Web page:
Database Specificity and Composer Identity

Point 1: Outing LGBTQIA2S+ Composers

The Complaint:

“Allowing non-composers to enter information has resulted in people being outed.”
This complaint has known mentions in my writing and Trade Winds’ post.

The Review Team Says:

  • Complaint prioritized because “it suggested the possibility of endangering the safety of composers in the database from the LGBTQIA2S+ community.”
  • ICD took the database offline for “a thorough investigation” (no specifics).
  • pre-Fall 2020: third parties could enter LGBTQIA2S+ info; unnamed Coordinator of the Composer Diversity Database emailed composers to confirm info.
  • “A small number of exceptions were made to this policy for composers that had publicly identified as part of the LGBTQIA2S+ community in the press or on the internet and from their own words, as this was considered to be public knowledge.”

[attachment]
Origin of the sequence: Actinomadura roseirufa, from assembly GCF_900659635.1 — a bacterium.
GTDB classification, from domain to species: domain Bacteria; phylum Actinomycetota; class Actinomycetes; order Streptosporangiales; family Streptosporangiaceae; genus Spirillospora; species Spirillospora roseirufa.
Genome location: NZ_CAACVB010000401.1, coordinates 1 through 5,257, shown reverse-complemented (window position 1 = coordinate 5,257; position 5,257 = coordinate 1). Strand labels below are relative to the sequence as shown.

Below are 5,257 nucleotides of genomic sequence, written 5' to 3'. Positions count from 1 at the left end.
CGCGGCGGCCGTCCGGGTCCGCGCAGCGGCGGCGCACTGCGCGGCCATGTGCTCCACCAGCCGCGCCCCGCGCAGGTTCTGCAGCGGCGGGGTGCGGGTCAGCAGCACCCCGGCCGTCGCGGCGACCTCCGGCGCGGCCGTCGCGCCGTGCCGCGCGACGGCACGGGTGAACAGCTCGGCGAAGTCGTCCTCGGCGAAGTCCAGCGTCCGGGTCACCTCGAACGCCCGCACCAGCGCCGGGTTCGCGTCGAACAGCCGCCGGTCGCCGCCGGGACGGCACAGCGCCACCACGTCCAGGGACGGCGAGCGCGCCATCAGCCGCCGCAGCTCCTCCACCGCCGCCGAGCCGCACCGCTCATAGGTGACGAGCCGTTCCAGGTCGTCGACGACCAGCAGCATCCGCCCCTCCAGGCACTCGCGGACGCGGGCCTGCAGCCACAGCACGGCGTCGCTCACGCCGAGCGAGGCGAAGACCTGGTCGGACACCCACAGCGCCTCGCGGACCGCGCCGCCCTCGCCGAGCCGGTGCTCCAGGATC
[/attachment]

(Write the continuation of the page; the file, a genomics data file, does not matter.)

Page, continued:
• Info added to new FAQ page and composer submission pages to clarify data entry policy.
  • New positive consent system in play.
  • No one came to ICD to say they’d been outed; because of this, they’re concluding it never happened, and allegations are a “misunderstanding.”

My Notes:

  • Unclear how thorough or ethical the alleged LGBTQIA2S+ confirmation emails were; I couldn’t track one down.
  • Sharing someone’s LGBTQIA2S+ status with strangers and colleagues/teachers/friends/ICD staff without consent is outing, too.
  • Re: the “small number of exceptions”: ICD owes every person under this category an admission of outing and apology. Even those of us out publicly aren’t necessarily out in the same ways.
    • Also, ICD members may have known about queer identities that were only shared on private and personal pages and okayed that information without considering what others may have access to it.
  • Of course no one came to ICD to say they’d been outed. They didn’t ask anyone to contact them if they had been.

Suppose a well-known DEI platform published your queer identity against your will. Chances are you’re not going to tell them about it—especially not when that organization has a bad habit of publishing names in apologies without asking.